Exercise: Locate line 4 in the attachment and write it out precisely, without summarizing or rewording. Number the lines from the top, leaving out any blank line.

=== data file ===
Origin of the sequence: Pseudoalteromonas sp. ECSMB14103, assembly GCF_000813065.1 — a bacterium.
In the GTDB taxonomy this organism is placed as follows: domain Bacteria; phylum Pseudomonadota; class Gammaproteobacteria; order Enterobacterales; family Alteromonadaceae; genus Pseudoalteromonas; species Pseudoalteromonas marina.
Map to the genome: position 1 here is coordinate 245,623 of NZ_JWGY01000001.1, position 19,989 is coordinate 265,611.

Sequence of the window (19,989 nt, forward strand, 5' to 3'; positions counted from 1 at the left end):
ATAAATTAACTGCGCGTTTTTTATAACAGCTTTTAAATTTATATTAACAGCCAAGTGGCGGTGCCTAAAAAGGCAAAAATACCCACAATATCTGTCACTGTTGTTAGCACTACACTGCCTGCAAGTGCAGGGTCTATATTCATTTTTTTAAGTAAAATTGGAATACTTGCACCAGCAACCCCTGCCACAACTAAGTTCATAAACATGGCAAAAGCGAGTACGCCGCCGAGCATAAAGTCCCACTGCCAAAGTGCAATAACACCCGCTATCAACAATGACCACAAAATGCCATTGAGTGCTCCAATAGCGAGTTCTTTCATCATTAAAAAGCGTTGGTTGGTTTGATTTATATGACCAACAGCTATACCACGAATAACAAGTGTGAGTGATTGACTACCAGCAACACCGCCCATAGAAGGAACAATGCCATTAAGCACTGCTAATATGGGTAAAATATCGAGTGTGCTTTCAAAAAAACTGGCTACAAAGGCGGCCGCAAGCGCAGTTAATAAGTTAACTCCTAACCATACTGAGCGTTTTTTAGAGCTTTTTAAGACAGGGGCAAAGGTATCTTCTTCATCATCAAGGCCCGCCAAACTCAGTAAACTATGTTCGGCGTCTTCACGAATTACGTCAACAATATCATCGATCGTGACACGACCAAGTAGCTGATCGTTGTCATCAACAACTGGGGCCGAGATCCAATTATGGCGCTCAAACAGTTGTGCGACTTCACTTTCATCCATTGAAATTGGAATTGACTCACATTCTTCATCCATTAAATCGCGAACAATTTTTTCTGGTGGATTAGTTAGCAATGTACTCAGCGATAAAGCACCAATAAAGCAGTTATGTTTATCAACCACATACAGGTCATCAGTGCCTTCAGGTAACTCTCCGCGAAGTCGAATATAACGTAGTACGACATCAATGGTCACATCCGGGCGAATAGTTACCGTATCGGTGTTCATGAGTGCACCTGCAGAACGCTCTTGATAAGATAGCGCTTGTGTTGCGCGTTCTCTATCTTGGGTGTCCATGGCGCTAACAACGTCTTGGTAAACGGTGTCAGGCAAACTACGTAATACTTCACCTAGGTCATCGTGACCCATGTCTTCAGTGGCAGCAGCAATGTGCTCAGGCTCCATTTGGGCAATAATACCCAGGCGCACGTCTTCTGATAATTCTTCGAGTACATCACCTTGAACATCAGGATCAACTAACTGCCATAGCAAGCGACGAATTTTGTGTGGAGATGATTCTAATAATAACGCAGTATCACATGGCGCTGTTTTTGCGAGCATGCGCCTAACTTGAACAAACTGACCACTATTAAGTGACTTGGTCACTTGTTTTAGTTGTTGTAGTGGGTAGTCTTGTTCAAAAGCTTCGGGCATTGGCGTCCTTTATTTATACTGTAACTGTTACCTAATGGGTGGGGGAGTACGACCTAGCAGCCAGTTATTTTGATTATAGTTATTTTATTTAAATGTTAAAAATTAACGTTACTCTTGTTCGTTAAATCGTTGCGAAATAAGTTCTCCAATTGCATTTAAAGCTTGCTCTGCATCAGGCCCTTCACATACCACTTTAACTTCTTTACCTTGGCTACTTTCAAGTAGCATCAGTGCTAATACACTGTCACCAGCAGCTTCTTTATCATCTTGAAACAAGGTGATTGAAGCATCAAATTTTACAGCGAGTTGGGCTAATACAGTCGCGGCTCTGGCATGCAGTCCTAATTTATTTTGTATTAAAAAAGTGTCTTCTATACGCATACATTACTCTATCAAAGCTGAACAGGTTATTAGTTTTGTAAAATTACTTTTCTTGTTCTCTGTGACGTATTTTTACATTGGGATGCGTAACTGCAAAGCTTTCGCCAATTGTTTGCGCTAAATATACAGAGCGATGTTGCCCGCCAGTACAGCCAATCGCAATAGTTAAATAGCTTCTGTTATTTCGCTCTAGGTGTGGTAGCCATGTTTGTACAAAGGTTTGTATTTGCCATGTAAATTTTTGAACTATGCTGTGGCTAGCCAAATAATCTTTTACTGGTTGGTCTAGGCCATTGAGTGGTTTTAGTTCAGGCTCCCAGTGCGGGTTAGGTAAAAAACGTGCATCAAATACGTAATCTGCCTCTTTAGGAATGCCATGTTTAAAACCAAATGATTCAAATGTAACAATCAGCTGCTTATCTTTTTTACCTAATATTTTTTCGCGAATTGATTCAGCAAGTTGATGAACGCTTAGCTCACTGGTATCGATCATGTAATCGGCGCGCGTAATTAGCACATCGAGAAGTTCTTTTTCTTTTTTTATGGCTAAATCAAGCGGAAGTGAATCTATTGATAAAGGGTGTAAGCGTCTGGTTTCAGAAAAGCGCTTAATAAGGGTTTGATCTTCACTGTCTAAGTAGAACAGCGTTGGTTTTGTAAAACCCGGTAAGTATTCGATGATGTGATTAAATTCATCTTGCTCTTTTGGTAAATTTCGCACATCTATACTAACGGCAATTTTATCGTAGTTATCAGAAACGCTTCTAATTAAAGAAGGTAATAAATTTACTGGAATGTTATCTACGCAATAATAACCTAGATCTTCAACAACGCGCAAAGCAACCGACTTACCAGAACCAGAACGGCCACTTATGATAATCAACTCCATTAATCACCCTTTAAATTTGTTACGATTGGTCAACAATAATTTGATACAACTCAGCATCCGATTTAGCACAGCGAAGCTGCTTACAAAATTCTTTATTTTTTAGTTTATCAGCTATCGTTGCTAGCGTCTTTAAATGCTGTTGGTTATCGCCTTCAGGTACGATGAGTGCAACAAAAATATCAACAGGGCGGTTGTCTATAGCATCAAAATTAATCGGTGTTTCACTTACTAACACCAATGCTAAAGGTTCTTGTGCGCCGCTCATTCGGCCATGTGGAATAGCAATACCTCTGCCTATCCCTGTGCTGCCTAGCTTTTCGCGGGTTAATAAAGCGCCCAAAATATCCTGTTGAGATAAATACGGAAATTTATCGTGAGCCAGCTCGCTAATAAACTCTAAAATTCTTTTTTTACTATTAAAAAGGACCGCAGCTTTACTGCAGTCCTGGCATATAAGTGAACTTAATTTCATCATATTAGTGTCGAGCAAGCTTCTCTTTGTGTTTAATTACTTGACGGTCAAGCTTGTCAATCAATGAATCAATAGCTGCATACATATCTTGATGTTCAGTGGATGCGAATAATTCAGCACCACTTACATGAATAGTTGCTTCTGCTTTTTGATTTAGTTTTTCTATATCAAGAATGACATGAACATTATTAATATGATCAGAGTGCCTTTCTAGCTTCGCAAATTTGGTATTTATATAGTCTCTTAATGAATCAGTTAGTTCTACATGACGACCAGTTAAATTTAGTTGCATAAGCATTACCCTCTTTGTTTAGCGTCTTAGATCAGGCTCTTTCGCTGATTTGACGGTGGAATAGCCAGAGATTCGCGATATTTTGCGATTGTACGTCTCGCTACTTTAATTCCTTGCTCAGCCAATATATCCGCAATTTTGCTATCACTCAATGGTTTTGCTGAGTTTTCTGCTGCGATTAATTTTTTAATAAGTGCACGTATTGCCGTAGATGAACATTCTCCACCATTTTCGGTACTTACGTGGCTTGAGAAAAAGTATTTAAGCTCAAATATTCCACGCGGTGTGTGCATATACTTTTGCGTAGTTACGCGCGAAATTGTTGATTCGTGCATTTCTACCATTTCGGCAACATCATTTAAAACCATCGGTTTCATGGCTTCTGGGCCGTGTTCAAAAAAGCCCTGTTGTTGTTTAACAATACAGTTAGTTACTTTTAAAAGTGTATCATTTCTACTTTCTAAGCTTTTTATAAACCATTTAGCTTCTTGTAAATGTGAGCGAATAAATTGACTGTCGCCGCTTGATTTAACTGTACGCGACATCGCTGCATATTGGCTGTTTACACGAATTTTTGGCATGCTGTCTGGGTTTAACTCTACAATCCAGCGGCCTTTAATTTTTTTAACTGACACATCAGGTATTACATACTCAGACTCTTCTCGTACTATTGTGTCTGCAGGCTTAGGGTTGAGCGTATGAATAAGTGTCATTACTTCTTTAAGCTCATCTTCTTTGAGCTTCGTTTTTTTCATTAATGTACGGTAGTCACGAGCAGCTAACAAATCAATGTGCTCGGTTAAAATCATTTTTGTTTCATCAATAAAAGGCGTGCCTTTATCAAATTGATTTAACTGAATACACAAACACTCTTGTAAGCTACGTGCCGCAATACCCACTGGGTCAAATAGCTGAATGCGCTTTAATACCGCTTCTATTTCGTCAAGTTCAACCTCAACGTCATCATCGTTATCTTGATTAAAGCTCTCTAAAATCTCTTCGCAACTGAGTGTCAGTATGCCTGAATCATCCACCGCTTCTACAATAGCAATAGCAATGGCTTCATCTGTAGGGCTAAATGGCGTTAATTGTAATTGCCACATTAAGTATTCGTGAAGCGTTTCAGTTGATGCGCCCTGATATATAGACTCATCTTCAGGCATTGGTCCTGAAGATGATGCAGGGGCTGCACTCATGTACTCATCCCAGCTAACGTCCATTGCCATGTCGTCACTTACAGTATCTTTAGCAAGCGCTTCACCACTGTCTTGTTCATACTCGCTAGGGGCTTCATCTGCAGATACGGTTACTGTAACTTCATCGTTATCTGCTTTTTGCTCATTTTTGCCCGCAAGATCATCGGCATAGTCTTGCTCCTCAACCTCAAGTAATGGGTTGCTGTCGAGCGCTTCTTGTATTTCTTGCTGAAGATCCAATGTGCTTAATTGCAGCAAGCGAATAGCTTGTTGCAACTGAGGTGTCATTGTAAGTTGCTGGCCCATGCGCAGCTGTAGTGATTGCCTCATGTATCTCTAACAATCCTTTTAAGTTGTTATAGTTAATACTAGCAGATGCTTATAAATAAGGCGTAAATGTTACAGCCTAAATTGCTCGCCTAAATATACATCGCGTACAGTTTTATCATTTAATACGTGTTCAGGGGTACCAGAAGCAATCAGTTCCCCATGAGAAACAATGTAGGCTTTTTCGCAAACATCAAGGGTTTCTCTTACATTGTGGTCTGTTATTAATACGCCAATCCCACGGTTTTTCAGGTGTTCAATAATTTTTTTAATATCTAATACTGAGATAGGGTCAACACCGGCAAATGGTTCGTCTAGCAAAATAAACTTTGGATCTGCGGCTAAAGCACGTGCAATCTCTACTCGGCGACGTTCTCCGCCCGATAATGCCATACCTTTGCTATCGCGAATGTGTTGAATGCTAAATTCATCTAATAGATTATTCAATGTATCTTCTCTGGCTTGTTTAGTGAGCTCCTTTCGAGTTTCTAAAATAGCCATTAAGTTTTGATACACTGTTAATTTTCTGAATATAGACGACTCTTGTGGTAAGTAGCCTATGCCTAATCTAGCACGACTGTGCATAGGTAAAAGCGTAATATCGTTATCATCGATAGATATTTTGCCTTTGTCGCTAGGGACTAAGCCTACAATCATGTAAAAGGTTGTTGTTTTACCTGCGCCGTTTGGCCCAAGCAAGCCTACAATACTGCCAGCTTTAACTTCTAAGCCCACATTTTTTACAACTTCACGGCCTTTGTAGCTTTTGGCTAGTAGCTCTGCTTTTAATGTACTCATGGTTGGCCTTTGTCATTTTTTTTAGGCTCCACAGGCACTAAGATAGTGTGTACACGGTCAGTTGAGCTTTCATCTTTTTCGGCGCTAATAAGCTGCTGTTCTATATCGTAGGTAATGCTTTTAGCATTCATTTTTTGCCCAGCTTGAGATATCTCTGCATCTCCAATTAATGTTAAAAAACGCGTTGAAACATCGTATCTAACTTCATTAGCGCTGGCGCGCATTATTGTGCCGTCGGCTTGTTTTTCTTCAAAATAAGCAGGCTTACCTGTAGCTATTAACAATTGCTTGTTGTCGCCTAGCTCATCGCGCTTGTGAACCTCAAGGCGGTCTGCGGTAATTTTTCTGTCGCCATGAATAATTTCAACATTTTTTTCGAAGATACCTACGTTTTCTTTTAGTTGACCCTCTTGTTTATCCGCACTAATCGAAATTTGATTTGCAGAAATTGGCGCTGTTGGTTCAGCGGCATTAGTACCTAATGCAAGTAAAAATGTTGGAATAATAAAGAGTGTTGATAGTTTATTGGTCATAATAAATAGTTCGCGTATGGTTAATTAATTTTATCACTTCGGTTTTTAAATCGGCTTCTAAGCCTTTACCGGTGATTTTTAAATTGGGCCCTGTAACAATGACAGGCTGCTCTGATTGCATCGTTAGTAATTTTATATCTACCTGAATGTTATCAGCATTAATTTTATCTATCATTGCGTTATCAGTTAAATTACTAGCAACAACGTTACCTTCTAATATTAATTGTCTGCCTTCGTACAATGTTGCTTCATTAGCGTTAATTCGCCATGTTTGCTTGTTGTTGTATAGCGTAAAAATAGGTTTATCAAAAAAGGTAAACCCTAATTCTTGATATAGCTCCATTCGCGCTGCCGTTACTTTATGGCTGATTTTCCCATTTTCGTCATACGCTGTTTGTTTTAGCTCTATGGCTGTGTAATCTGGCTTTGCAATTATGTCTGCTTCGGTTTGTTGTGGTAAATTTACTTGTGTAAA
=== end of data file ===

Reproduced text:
Sequence of the window (19,989 nt, forward strand, 5' to 3'; positions counted from 1 at the left end):